I remember spending hours in the gym, I remember barely eating, or tracking every single thing I ate. I remember it being so obsessive. I would only eat things that I could log into my fitness pal. I remember being so obsessive in eating "healthy" that I would be in tears if I feel off track and ate a cookie. I remember if I did have a cookie or chocolate bar I would eat it in the bathroom or out of sight as I was so embarrassed. I thought of people saw me eat badly they would then come to the conclusion that it was the reason why I wasn't muscular or shredded. The mind is powerful and its amazing how delusional we can be when we are insecure. I remember hitting an all time low where I would eat something like a cookie or something that was not considered healthy and head to the gym literally right after and jump on the treadmill and not get off until I saw the calorie count on the treadmill match the calories I just ate. I would head to the gym or on a run even before the food I ate digested. Yes, This was an all time low and it happened for a good 4-6 month. Some could even say this was exercise bulimia. I was so wanting a body that was shredded simply because I thought that it was going to make me happy. I thought that once I had this body I would like myself more and all my problems with self confidence would go away. I thought that if I looked in the mirror and saw someone who looked fit and saw nice abs and nice biceps and nice quads then I would be happy. I thought if I went to the gym all the time and ate clean all the time and got my goal body then I would be happy. I think there are others out there that feel this same way. They feel that if they looked muscular and "fit" then they will be happy with themselves and get everything they want. If they join a gym and get this dream body then all their problems would go away. I think this is the biggest mistake anyone can make!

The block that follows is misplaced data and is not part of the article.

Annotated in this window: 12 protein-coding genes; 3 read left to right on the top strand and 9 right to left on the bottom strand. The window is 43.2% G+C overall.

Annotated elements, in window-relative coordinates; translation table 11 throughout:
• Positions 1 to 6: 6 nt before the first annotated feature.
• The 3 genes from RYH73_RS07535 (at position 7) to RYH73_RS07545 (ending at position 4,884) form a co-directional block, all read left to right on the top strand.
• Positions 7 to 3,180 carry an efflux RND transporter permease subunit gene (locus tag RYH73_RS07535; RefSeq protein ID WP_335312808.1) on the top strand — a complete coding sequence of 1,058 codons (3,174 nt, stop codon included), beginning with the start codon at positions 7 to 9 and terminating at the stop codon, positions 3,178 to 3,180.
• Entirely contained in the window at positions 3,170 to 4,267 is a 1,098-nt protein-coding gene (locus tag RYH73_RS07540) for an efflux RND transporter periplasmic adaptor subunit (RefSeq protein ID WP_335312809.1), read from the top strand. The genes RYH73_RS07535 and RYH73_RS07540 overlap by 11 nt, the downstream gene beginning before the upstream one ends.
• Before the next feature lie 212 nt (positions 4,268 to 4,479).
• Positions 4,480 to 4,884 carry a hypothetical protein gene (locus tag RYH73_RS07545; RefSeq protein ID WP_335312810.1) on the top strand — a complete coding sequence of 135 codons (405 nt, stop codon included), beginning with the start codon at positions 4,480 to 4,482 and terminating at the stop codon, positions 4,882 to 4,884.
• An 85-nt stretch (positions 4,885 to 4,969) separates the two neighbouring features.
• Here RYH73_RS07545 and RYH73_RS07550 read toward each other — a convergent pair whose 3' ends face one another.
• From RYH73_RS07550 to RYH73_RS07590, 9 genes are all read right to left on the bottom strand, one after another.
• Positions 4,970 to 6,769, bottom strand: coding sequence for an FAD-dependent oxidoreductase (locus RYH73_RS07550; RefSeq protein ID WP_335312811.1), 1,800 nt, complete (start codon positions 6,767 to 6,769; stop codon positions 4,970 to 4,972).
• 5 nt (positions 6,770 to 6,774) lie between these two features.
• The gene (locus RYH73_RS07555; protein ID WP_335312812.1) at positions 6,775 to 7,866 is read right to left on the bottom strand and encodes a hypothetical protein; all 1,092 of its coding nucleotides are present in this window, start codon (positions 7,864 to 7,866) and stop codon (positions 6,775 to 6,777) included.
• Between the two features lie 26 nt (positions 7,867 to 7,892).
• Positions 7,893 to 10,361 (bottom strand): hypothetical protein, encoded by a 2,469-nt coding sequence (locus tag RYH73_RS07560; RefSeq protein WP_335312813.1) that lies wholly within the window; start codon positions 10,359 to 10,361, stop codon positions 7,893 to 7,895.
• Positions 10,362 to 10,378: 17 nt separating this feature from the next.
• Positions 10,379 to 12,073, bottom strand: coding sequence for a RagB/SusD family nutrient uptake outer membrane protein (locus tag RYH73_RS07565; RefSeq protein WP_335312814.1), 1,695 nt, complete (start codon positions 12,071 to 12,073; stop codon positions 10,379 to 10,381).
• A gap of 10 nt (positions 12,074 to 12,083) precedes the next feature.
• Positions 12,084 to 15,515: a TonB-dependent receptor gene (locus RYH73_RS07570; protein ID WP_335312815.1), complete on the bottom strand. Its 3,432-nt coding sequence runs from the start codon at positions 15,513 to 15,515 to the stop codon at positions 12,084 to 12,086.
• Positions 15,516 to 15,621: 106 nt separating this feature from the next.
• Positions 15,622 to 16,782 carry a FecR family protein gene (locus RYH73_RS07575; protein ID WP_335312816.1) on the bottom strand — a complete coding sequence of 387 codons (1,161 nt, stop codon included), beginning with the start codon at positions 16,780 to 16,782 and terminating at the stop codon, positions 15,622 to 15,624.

I can honestly say when I started to see changes with my body and when I reached my so call "goal", I was no more happier than when I started. I got to the point where I had nice abs and could see veins popping, I had nice biceps and cut quads and all the musculature around my body was pretty nice. I would get comments on how I looked shredded and how I looked like I put on a lot of mass. I even got a body dexa scan done that confirmed I was "shredded". My muscular percentage was above average and I had all the things I thought I needed. With all of that though, I was no happier with myself than I was before. I still looked in the mirror and thought it could be better, I was not happy with my self, and I did not get the confidence I thought I would get. I remember I was on a vacation in California at the same time I had all this and I still did not feel happy and have the confidence I thought this would give me. I still compared my self to others and I still got a bit jealous if I saw a guy in the gym who was completely shredded. I still felt that I wanted more and that I needed more. I was still not happy.
So what changed? Why am I able to tell my story now? And how long did it take for me to get more comfortable in my skin? Well, a lot has changed. I am happier, healthier and better than I was just a short 6 months ago even. It took a while and a lot of reflection, but I am happy with myself right now. I have the confidence in myself to share this. I think that’s the most important at the end of they day. People need to be happy with themselves. People need to have the confidence in themselves and know that there is not one shape or size you need to be. I know easier said than done!